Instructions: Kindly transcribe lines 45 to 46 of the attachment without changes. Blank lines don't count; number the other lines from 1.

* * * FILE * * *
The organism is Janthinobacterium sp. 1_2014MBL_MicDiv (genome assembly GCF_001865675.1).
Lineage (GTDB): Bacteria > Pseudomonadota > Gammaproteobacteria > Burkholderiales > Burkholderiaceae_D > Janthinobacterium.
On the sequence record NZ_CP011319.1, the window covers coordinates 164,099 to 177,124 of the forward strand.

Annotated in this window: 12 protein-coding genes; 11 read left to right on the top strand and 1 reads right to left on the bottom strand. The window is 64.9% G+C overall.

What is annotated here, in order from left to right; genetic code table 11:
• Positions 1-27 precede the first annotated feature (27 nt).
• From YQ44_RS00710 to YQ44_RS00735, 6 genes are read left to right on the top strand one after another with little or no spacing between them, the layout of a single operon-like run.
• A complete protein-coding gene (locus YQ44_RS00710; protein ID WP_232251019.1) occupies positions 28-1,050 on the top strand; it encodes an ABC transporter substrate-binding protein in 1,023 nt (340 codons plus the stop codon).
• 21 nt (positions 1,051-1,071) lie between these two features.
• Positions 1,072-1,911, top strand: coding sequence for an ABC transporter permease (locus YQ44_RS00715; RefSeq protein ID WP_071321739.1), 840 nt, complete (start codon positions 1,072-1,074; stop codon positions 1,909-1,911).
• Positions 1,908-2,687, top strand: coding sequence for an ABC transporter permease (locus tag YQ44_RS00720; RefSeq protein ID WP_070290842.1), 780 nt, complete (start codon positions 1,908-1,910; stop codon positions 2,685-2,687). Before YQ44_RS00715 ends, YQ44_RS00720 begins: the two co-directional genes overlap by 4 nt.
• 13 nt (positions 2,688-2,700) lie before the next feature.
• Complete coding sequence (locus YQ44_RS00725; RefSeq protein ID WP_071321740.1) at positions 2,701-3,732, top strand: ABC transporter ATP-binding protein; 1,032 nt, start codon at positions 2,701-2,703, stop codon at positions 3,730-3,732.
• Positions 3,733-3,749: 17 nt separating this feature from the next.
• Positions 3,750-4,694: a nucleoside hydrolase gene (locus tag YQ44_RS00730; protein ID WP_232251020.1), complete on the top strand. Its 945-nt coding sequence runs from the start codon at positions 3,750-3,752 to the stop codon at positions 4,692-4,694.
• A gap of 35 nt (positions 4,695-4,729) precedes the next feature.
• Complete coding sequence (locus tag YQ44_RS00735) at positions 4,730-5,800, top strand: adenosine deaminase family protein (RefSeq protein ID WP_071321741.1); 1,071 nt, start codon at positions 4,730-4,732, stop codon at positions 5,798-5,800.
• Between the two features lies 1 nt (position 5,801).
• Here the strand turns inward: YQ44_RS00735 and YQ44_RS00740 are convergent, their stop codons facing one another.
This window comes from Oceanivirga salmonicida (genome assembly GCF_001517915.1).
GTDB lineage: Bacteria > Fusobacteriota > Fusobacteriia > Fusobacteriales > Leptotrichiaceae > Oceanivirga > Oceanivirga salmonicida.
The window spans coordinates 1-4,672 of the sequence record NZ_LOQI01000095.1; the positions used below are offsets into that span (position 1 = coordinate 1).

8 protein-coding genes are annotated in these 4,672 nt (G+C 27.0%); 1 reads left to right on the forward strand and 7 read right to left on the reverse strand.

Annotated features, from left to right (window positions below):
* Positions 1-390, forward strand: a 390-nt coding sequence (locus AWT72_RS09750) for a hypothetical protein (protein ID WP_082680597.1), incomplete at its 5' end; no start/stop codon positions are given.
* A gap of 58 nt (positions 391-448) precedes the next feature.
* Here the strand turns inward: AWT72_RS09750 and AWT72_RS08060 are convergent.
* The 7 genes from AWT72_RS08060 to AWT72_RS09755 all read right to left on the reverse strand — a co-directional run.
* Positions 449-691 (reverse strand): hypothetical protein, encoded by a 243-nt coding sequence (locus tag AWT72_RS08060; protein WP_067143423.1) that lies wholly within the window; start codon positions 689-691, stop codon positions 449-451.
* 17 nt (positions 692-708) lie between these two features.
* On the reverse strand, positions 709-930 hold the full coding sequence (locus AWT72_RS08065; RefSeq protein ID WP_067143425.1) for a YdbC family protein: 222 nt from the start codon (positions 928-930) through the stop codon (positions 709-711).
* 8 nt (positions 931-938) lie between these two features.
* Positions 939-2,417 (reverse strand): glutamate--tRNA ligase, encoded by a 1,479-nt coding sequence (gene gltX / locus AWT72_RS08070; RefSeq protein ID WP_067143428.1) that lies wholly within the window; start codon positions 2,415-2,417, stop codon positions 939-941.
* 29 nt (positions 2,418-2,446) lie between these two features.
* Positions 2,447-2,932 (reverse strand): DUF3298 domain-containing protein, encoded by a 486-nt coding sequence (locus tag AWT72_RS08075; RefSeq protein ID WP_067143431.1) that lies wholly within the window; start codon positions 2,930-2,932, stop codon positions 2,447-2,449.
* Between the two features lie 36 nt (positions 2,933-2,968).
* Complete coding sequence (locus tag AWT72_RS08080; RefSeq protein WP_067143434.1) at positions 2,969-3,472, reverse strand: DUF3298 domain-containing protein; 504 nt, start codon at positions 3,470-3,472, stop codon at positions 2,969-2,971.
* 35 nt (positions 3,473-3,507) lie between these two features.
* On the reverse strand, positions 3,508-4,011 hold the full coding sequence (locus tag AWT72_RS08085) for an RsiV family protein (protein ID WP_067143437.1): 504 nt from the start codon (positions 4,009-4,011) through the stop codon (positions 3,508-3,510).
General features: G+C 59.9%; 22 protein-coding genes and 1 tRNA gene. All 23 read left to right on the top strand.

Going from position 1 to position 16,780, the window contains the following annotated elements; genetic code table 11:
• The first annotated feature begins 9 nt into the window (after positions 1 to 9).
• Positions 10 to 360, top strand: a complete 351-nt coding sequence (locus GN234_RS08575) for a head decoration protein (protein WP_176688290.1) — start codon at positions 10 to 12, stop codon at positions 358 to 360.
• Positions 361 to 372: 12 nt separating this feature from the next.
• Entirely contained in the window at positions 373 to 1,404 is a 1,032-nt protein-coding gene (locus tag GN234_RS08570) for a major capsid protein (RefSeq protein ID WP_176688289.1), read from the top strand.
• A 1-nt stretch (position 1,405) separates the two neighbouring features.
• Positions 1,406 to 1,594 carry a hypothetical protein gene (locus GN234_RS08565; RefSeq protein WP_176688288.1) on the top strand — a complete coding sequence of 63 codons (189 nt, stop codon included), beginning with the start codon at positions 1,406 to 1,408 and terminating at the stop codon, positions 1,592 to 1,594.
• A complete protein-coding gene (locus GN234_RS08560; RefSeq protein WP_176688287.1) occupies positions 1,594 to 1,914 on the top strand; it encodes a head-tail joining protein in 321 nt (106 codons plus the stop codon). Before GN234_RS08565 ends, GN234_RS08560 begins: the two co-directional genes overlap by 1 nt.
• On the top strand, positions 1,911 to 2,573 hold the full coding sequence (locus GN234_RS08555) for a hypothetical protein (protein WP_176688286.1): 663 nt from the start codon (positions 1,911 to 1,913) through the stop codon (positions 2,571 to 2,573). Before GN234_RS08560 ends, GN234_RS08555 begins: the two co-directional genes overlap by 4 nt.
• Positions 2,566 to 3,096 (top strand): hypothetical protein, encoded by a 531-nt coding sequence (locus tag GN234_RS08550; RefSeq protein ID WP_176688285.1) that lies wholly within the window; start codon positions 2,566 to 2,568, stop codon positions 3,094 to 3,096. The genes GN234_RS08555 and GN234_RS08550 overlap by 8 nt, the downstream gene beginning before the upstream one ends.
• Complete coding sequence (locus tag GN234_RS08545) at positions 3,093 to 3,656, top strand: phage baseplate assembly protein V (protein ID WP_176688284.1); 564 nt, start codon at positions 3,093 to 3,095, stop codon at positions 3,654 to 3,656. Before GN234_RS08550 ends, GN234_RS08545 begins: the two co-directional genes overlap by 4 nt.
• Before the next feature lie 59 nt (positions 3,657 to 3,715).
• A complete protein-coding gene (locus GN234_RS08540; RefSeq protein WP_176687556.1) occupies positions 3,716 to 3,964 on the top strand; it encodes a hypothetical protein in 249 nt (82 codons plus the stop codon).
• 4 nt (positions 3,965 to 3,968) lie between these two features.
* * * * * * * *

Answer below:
• Entirely contained in the window at positions 373 to 1,404 is a 1,032-nt protein-coding gene (locus tag GN234_RS08570) for a major capsid protein (RefSeq protein ID WP_176688289.1), read from the top strand.
• A 1-nt stretch (position 1,405) separates the two neighbouring features.